Saudi Arabia’s King Abdulaziz and his Companions Foundation for Giftedness and Creativity “Mawhiba” signed on Friday a significant partnership agreement with the United Nations Educational, Scientific, and Cultural Organization (UNESCO) aimed at fostering science, technology, engineering, and mathematics (STEM) education across Arab countries.

The partnership marks a pivotal moment in advancing innovation, creativity, and scientific excellence in the region, Mawhiba said in a statement.

UNESCO Assistant Director-General for Natural Sciences Dr. Lidia Arthur Brito and Saudi Ambassador to France and Monaco Fahd bin Mayouf Al-Ruwaili joined esteemed colleagues and distinguished guests to commemorate the occasion.

The agreement was signed by Mawhiba deputy secretary-general for business development and communication Abdulaziz bin Saleh Al-Subail and UNESCO’s Brito.

Mawhiba secretary-general Dr. Amal bint Abdullah Al-Hazzaa expressed the foundation's profound honor to partner with UNESCO. She emphasized the shared commitment to empowering young Arab minds and advancing sustainable development through education and innovation.

Highlighting the Kingdom’s progress in STEM under the leadership of Custodian of the Two Holy Mosques King Salman bin Abdulaziz and Prince Mohammed bin Salman, Crown Prince and Prime Minister, Dr. Al-Hazzaa underscored the importance of this collaboration within the framework of Saudi Vision 2030.

UNESCO’s Brito expressed her happiness in signing the strategic partnership with Mawhiba, adding that it addresses an important area of UNESCO’s work in the field of science.

Dr. Brito stated that this strategic partnership aims to provide young people with the necessary knowledge and capabilities and to motivate them to use science, technology, engineering, and mathematics to meet global challenges.

She added that the experience gained by Mawhiba in working with youth in Saudi Arabia will help in exchanging these experiences globally. She pointed out that there is potential for expanding these efforts to Africa and other parts of the world to promote sustainable development goals.

The strategic partnership aims to enhance STEM education for students from 6th grade to 12th grade across Arab states, focusing on refining their scientific knowledge, nurturing creativity, and fostering critical thinking. Special attention will be given to empowering Arab girls and young women, ensuring they have equal opportunities to excel in STEM fields.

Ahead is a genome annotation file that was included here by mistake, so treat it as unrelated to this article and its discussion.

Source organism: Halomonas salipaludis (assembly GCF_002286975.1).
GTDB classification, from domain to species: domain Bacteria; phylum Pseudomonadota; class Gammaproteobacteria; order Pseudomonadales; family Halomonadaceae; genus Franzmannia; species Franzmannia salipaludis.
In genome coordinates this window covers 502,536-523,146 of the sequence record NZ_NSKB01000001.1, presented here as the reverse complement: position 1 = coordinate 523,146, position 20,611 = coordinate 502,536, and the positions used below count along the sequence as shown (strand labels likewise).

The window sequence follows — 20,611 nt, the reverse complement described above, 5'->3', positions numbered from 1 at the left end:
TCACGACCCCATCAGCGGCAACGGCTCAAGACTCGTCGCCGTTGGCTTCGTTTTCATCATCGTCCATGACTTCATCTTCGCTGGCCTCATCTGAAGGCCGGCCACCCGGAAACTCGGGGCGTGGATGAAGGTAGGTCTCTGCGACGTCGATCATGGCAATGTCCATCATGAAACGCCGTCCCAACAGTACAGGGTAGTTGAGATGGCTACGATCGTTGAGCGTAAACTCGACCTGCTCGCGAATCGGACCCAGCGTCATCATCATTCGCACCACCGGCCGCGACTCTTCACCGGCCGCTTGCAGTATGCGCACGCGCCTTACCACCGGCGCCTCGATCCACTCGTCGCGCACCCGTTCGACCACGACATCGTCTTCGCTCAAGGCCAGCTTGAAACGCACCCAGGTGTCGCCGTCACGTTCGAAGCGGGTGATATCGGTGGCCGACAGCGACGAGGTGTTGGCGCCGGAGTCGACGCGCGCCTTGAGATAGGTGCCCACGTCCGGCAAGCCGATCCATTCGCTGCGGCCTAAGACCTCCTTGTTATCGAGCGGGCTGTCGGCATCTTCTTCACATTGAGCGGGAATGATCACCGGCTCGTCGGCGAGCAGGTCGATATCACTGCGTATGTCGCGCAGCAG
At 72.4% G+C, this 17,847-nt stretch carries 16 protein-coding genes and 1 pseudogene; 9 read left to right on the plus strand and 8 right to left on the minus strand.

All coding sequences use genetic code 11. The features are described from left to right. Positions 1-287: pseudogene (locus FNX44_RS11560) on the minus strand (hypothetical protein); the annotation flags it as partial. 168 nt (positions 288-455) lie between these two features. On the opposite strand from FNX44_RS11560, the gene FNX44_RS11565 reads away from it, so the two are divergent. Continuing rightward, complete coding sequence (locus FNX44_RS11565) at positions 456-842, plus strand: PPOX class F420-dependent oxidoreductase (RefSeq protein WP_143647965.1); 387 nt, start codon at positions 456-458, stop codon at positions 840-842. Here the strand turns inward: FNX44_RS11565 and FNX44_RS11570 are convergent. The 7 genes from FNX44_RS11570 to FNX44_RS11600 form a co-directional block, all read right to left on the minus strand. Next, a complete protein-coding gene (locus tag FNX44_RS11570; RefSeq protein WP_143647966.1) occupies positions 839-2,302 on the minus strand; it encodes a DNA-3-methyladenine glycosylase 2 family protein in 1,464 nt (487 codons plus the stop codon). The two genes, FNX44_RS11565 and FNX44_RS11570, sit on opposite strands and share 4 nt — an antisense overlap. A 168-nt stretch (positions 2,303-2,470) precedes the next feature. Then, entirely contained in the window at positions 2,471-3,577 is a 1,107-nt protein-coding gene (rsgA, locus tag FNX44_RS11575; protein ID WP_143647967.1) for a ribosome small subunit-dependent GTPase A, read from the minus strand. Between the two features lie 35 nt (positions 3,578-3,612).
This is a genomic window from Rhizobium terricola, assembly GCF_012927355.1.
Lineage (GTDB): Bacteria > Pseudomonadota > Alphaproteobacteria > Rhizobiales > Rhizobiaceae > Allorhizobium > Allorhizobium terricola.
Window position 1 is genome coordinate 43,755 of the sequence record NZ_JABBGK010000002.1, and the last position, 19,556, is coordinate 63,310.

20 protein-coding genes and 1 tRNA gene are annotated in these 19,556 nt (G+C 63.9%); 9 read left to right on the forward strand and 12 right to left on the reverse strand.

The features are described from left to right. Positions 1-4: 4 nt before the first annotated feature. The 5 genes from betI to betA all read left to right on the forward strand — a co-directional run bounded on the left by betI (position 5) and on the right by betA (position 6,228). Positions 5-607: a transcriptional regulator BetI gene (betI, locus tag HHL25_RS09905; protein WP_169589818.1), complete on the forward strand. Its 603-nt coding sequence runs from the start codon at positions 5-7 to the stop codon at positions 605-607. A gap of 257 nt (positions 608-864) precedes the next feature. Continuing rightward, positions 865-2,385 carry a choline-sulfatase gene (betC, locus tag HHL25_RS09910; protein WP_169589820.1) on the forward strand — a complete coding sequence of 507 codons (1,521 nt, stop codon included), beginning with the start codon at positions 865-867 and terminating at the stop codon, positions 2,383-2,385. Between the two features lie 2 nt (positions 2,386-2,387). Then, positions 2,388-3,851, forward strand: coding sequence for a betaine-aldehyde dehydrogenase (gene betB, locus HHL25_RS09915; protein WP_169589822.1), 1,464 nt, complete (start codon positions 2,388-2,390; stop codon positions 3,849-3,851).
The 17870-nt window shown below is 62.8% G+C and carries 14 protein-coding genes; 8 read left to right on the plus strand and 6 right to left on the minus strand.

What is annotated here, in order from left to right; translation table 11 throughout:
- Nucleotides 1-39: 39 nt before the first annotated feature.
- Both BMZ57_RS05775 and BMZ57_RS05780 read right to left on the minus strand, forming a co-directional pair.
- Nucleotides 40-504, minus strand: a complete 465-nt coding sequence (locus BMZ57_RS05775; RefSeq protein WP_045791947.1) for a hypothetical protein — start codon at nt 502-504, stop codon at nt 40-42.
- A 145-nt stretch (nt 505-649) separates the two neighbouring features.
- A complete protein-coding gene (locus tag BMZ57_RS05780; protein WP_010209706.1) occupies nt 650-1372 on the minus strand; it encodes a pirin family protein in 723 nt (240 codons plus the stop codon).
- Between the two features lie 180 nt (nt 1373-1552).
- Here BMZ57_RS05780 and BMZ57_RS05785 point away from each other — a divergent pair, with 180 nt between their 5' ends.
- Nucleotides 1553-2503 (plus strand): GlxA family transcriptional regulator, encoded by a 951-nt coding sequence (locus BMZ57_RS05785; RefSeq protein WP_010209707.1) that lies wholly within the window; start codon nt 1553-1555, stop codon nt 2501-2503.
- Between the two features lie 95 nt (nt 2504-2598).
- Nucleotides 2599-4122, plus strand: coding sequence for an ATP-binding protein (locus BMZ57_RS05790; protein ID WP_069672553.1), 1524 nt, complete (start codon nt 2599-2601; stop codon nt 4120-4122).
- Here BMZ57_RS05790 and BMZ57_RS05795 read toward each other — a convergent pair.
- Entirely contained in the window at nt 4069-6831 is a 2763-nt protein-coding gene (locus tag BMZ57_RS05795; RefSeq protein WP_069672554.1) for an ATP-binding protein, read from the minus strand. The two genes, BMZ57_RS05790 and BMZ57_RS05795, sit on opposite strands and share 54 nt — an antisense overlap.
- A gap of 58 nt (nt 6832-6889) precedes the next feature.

Central to the initiative is the MAWHIBA-UNESCO Online STEM Oasis, which will serve as a global platform for local, national, and regional science and engineering fairs. The initiative aims to provide Arab students with valuable opportunities to showcase their talents and gain international recognition.

Additionally, the partnership will implement real-time assessments of middle and high schools in Arab states to elevate educational standards and infrastructure.

Recognizing the pivotal role of educators, the partnership will focus on training Arab science teachers to lead research and guide students in scientific projects, thereby boosting the overall quality of STEM education. Public understanding of STEM will be bolstered through targeted training programs, particularly for preschoolers and young women, ensuring inclusivity and accessibility of STEM education across Arab States.

Mawhiba is committed to expanding the use of the UNESCO Open Science Portal and the UNESCO Science-2-Innovation Network to build the capacity of young scientists and women in STEM education globally. Over the past three years, Mawhiba has supported 839 students from Arab states through enriching STEM programs, setting a precedent for regional cooperation and development in STEM education.

The partnership underscores Mawhiba’s leading role in discovering talents and empowering students in STEM, both locally and internationally. It represents a shared vision for creating opportunities for all Arab states to thrive and excel in STEM fields, fostering a culture of scientific inquiry and technological advancement that will benefit the entire Arab region.

By joining forces with UNESCO, Mawhiba aims to amplify its ability to address global challenges such as climate change, health crises, and technological disruptions. The collaboration aims to inspire young Arab minds to pursue careers in STEM, providing them with access to cutting-edge research and resources through initiatives like the UNESCO Open Science Portal.

The partnership between Mawhiba and UNESCO signifies a shared commitment to a brighter future, dedicated to building capacities in STEM fields to support sustainable development. By working together, they aim to create an environment where every young Arab mind can thrive, innovate, and contribute to the global community. This initiative underscores the importance of investing in the future and ensuring every child has the opportunity to explore, experiment, and excel in science and technology.